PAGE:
Review: Lockdown

Lockdown Lockdown by Walter Dean Myers
My rating: 2 of 5 stars

Lockdown by Walter Dean Myers had its merits for depicting the real-world liminality and faulty-logical approaches to the criminal justice system; particularly as it is applied to minors. It also balanced simplicity with complexity well. The story’s shell embodied a simple short course of events that the main character, Reese experiences. He’s given an option to become part of a work-release program. He meets a disgruntled and bigoted man, the develop a sincere and deep relationship, and Reese learns about himself and his life by listening to this older man. Meanwhile, his situation in the detention center (named “Progress” of course) is deteriorating especially after two cops show up to bully him into taking a plea for crimes he had no responsibility for. Reese’s story in the larger picture is not an intense life or death situations nor the stuff of mainstream drama; after all, by our cultural standards, young black male in cuffs seems standard fair, (Note: that’s our cultural perception/projection, not my actual view).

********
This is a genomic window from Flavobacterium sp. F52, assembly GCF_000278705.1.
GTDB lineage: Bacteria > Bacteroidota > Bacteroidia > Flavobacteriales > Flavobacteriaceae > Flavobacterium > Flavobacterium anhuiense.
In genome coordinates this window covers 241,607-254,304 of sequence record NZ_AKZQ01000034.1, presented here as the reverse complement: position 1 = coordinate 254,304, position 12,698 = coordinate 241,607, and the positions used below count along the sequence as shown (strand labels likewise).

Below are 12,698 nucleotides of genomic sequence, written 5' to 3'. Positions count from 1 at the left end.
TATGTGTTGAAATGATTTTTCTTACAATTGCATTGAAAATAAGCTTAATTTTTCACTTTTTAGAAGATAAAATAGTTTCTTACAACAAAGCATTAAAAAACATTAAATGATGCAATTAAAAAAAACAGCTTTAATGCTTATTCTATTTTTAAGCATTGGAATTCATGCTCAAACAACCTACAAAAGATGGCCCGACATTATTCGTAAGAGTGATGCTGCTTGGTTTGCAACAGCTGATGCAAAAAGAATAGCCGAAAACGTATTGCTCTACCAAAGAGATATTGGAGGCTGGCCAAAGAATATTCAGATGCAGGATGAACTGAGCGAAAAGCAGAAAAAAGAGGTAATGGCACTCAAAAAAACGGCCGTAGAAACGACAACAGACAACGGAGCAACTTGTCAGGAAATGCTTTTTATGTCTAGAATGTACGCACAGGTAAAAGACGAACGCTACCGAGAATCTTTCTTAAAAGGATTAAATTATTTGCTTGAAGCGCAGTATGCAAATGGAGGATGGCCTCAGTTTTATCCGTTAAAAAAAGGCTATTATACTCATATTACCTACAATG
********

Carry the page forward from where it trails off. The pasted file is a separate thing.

Yet, that’s where Myers slides in some rather interesting complexity. Through Reese’s eyes we get to glimpse that there are many roads that are closed off to a young man of fourteen. His most important goal by the story’s end is to work hard so that he can help pay for his young and bright nine-year old sister when she gets to college; believing that his chance is gone. There are many moments when Reese has to come to terms with his options or lack thereof and while Myers is at times a little to heavy handed with these decrees and condemnations of modern society, they are nonetheless poignant.

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